From: Markus Mottl <email@example.com>
Subject: Re: Looking for a nail
To: firstname.lastname@example.org (Michel Schinz)
Date: Mon, 25 Jan 1999 21:37:40 +0100 (MET)
In-Reply-To: <email@example.com> from "Michel Schinz" at Jan 25, 99 01:45:34 pm
> Here is a "big" suggestion: what I'd really like to see for OCaml is a
> good and consistent data structure library. The one shipped with OCaml
> is quite good, but there are some things I do not like about it:
> - some parts are "imperative" (Array, Hashtbl, ...), while others are
> "functional" (Set, Map, ...),
It would be nice if someone would extend Okasaki's implementation of
purely functional data structures. There are some really very efficient
implementations to be found there. Unfortunately, they are by far not
complete: the ADTs offer but the most basic functionality. So please
take a look at
and extend some of the modules of the port from SML to OCAML. If you
have something to contribute, just send it to me and I will put it on
my page. A very fine implementation of random access lists by Pierpaolo
Bernardi is already available...
In the meanwhile I will continue porting the last four chapters.
> - the interface of some of the modules are not as complete as one
> might wish (in almost all of my projects, I end up writing some
> basic functions, like list partitioning, ...),
I could also imagine some more functions that would be useful, e.g. with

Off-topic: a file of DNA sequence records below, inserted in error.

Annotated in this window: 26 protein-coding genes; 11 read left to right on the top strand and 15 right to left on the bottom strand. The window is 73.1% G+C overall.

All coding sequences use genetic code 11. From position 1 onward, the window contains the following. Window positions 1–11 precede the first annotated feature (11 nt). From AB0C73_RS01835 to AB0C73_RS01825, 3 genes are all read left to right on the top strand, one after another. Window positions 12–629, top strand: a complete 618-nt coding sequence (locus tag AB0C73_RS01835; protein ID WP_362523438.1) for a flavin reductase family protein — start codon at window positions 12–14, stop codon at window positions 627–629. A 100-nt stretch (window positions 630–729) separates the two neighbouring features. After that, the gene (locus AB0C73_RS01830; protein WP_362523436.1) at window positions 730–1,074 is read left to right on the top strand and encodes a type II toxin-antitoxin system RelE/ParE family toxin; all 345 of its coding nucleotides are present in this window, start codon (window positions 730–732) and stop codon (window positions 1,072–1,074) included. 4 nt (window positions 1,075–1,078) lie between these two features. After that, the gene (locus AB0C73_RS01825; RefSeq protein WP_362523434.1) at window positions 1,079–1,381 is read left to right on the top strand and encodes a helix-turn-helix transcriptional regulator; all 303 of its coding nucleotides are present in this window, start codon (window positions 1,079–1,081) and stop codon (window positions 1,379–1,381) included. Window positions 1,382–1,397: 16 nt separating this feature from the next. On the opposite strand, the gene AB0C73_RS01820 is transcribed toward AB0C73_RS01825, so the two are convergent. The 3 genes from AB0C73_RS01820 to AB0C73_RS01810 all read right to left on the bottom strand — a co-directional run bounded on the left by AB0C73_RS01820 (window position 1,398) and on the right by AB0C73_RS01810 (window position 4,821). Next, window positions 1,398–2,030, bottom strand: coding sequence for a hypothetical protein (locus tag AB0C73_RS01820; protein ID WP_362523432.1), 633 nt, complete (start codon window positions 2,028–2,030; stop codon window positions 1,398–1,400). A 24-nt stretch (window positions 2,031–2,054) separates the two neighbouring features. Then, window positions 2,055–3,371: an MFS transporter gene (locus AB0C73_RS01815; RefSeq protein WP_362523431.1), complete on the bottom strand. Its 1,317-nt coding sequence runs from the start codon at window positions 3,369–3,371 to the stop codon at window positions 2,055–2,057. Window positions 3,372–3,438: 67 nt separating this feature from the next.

sets (and maybe a small change in the implementation). I'll write a
separate mail on this...
> - none of the modules use the OO features of OCaml.
There is even a much more radical approach concerning OO:
Make all basic types classes! This would e.g. allow to put all kinds of
values into a list and iterate it with a print function - just one of
many other then possible things I miss...
I think this change could be done without breaking existing code. All
(most) standard functions on basic types would have to be changed. E.g.:
"print_string" could be something like:
let print_string x = x # print_string
But preferably we would use functions like:
let print x = x # print
and "x" could be any object having a "print" function. This would even
allow user-defined classes to be mixed with basic types in "general"
manipulation functions - as long as they have the appropriate interface...
I think that this proposition could greatly reduce the amount of low-level
tinkering with basic types.
Maybe we could try to test this with CAMLP4 - I think it wouldn't
be this difficult to transform sources with it in such a way that
let x = 3
let x = new int 3
where "int" is actually the class "int" (different name spaces!)
> 2. design two different versions of the library: one purely
> applicative, and the other one with in-place modification (note
> that these two versions could be different, because some data
> structures might not be efficient or interesting enough in the two
> versions; however, it would be great if the two designs were as
> similar as possible),
As Okasaki shows, most kinds of data structures can be implemented
in a very efficient and still purely applicative way. I am not sure
whether there are many data structures that deserve their existence in
> 4. document them thoroughly (e.g., give the complexity of every
> function, ...).
Probably the biggest problem ;-)
Many people (including me) don't like writing documentation...
-- Markus Mottl, firstname.lastname@example.org, http://miss.wu-wien.ac.at/~mottl
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